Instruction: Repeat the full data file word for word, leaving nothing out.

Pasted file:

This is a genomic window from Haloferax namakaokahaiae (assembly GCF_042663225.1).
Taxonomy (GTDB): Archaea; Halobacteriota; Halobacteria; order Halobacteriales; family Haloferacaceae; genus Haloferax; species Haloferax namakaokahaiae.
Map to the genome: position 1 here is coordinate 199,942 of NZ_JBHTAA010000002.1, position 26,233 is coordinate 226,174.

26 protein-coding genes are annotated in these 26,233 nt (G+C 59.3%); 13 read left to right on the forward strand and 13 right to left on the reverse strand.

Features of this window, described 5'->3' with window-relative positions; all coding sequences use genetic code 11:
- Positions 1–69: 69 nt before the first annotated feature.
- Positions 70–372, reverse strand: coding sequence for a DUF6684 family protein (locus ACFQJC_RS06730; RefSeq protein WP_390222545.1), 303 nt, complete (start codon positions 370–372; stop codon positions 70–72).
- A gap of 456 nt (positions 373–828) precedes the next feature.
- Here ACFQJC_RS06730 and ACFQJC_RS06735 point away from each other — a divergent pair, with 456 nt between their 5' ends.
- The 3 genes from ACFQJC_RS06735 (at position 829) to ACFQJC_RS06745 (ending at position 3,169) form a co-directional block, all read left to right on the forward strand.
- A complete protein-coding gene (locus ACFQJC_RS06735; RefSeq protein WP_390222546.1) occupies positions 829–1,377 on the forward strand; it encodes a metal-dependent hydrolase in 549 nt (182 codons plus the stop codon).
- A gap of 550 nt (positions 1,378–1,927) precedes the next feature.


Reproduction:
This is a genomic window from Haloferax namakaokahaiae (assembly GCF_042663225.1).
Taxonomy (GTDB): Archaea; Halobacteriota; Halobacteria; order Halobacteriales; family Haloferacaceae; genus Haloferax; species Haloferax namakaokahaiae.
Map to the genome: position 1 here is coordinate 199,942 of NZ_JBHTAA010000002.1, position 26,233 is coordinate 226,174.

26 protein-coding genes are annotated in these 26,233 nt (G+C 59.3%); 13 read left to right on the forward strand and 13 right to left on the reverse strand.

Features of this window, described 5'->3' with window-relative positions; all coding sequences use genetic code 11:
- Positions 1–69: 69 nt before the first annotated feature.
- Positions 70–372, reverse strand: coding sequence for a DUF6684 family protein (locus ACFQJC_RS06730; RefSeq protein WP_390222545.1), 303 nt, complete (start codon positions 370–372; stop codon positions 70–72).
- A gap of 456 nt (positions 373–828) precedes the next feature.
- Here ACFQJC_RS06730 and ACFQJC_RS06735 point away from each other — a divergent pair, with 456 nt between their 5' ends.
- The 3 genes from ACFQJC_RS06735 (at position 829) to ACFQJC_RS06745 (ending at position 3,169) form a co-directional block, all read left to right on the forward strand.
- A complete protein-coding gene (locus ACFQJC_RS06735; RefSeq protein WP_390222546.1) occupies positions 829–1,377 on the forward strand; it encodes a metal-dependent hydrolase in 549 nt (182 codons plus the stop codon).
- A gap of 550 nt (positions 1,378–1,927) precedes the next feature.